Many people are unsure on which business entity to choose. This is very common as there are several factors to take in to account when choosing a business entity. Different business entities serve different purposes. Making sure you select the correct business entity for your special goals and needs is great benefit to you and your business.
Selecting the correct business entity for your specific needs and goals can provide the essential protection from personal liability and maximize your tax benefits.
Many individuals make the error of not selecting the correct business entity to meet their goals and needs. What is an ideal choice for one business may not be the correct choice for another. Each client is unique and based on your business needs and tax structure we can help in advising you in the correct business entity for you.
Common forms of business entities are listed below:
- C-Corporation: A C-corporation is very common and standard formation. The C-Corporation offers personal liability protection from business liabilities and debts, but must follow certain corporate procedures and formalities.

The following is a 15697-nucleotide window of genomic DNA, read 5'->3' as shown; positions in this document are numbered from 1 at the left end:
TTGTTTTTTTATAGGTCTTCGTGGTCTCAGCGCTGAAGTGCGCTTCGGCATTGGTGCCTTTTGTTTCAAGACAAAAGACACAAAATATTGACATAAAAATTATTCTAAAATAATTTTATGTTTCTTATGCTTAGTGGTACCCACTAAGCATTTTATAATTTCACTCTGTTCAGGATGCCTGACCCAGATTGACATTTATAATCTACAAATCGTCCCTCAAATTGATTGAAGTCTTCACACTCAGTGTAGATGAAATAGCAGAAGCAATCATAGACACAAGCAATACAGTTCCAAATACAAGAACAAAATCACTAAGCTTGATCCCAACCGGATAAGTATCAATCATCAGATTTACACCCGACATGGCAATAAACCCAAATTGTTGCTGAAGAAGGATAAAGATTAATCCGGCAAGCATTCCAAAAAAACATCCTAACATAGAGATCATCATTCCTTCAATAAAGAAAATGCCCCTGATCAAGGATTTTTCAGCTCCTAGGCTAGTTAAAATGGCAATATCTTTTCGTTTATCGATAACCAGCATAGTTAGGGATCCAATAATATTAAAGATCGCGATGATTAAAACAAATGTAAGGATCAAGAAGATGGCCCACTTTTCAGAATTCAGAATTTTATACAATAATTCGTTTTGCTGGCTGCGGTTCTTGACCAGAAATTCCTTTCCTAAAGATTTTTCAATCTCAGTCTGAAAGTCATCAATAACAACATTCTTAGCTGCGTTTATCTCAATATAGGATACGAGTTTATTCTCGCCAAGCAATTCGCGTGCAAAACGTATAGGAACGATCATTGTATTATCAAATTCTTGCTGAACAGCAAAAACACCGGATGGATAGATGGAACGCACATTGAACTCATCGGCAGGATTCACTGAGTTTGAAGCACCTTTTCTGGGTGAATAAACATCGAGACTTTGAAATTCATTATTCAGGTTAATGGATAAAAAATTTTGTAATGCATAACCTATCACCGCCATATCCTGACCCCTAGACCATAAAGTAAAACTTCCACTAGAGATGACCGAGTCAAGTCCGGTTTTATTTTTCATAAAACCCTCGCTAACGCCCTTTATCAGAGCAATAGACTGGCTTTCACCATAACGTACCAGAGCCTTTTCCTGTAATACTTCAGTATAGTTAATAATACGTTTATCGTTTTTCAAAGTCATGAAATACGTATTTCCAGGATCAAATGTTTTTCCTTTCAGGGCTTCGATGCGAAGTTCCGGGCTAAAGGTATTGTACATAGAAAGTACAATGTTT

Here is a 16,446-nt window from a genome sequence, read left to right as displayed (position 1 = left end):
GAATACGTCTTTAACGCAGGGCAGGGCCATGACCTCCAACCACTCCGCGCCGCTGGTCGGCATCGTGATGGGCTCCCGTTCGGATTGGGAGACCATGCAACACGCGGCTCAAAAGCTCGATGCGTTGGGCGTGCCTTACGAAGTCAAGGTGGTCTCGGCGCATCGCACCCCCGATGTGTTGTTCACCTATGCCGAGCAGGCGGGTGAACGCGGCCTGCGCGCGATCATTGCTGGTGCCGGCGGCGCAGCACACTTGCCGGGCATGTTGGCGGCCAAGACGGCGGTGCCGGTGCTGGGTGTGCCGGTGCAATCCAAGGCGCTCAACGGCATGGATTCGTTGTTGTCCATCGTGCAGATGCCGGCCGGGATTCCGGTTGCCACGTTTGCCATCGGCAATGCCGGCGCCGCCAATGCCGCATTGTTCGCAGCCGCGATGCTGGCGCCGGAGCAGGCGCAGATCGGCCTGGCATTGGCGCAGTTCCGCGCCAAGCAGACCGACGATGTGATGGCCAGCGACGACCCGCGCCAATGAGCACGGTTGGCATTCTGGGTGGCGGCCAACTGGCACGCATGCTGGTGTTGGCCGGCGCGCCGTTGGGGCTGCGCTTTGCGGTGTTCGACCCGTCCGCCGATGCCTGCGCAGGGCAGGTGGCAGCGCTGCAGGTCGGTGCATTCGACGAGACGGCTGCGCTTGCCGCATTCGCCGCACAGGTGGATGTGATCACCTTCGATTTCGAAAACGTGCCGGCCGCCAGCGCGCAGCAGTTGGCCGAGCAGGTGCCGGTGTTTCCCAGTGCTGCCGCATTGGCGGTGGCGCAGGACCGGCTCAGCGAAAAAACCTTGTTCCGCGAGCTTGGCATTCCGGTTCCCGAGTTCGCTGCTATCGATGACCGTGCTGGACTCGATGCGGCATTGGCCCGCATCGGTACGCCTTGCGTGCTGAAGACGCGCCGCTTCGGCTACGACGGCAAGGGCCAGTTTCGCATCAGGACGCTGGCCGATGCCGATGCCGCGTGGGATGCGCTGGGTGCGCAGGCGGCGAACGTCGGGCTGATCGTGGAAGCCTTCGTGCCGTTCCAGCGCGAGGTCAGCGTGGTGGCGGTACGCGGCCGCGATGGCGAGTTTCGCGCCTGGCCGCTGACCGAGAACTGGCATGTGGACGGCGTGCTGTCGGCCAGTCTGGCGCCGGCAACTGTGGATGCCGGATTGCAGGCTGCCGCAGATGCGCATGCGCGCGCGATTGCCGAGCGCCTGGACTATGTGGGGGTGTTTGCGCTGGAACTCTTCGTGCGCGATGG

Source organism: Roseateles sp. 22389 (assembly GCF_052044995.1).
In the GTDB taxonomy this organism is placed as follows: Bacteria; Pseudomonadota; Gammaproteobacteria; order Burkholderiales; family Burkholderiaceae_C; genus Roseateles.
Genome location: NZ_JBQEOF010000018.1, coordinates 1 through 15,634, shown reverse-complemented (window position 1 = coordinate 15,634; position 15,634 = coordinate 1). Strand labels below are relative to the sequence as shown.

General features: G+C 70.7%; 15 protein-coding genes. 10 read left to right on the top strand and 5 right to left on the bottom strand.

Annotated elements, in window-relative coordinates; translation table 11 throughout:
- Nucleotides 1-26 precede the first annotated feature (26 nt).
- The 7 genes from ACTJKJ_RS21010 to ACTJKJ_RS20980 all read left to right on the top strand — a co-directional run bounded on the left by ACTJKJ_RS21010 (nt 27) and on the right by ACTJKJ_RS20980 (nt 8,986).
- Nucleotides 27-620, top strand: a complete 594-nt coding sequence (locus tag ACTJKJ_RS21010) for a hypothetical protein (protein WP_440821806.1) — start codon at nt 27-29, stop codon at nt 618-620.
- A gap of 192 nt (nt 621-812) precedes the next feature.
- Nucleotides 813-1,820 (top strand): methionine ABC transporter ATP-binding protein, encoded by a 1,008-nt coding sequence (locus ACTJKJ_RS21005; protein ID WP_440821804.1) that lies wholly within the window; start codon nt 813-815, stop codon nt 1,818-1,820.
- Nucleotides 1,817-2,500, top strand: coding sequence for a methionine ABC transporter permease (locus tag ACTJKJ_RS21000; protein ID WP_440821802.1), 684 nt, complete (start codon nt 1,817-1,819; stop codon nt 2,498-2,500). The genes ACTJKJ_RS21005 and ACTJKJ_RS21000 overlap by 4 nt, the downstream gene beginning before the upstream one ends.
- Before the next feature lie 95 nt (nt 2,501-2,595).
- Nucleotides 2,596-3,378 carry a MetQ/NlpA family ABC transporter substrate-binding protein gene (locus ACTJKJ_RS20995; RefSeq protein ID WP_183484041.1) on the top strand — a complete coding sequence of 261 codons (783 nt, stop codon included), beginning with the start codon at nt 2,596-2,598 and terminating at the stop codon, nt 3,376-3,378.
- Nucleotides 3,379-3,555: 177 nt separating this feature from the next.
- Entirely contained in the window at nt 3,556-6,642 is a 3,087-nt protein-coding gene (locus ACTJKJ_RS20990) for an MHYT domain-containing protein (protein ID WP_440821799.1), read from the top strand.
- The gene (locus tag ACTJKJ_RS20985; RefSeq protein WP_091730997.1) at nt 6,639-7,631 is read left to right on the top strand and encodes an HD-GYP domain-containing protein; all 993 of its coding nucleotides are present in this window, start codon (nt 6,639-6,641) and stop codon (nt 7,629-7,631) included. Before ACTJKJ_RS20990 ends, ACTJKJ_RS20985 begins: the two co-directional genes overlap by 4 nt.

- S-Corporation: An S-corporation is defined in Subchapter S of the Internal Revenue Code. S-corporations are very similar to C-Corporations, but are taxed liked sole-proprietorships and partnerships where the business entity does not pay tax on any profits. S-Corporations are very common for professional corporations like a medical practice. S-corporations can only have up to 100 shareholders. Each shareholder must be a lawful U.S. resident and various other restrictions that we can advise you on.
- Limited Liability Company (LLC): A limited liability company operates under state law. Usually, members of the LLC have personal liability protection from business liabilities and debts like a corporation. There is more flexibility in the distribution of profits in an LLC than a corporation. LLC’s are taxed like sole proprietorships and partnerships but can be taxed like a corporation if desired.
- Partnership: Partnerships are easier to form and manage, as they involve few or no reporting requirements. The partners are personally liable for business liabilities and dents. The partnership business entity does not pay tax on profits. The partners pay tax on the profit based on their share of the profits which would be listed on their personal tax return.
- Non-Profit Corporations: Non-Profit Corporations can be exempt from all taxes and can have donations paid to them as tax deductible contributions from the person/entity giving the donation under section 501(c)(3)of the Internal Revenue Code based on the non-profit having a charitable purpose.
- Public benefit, such as school or charity.
- Mutual benefit, such as a club.
Two types of non-profit corporations are:
At the Jain Law Firm, we have substantial experience in entity formation and advising you as to the best business form for your specific needs.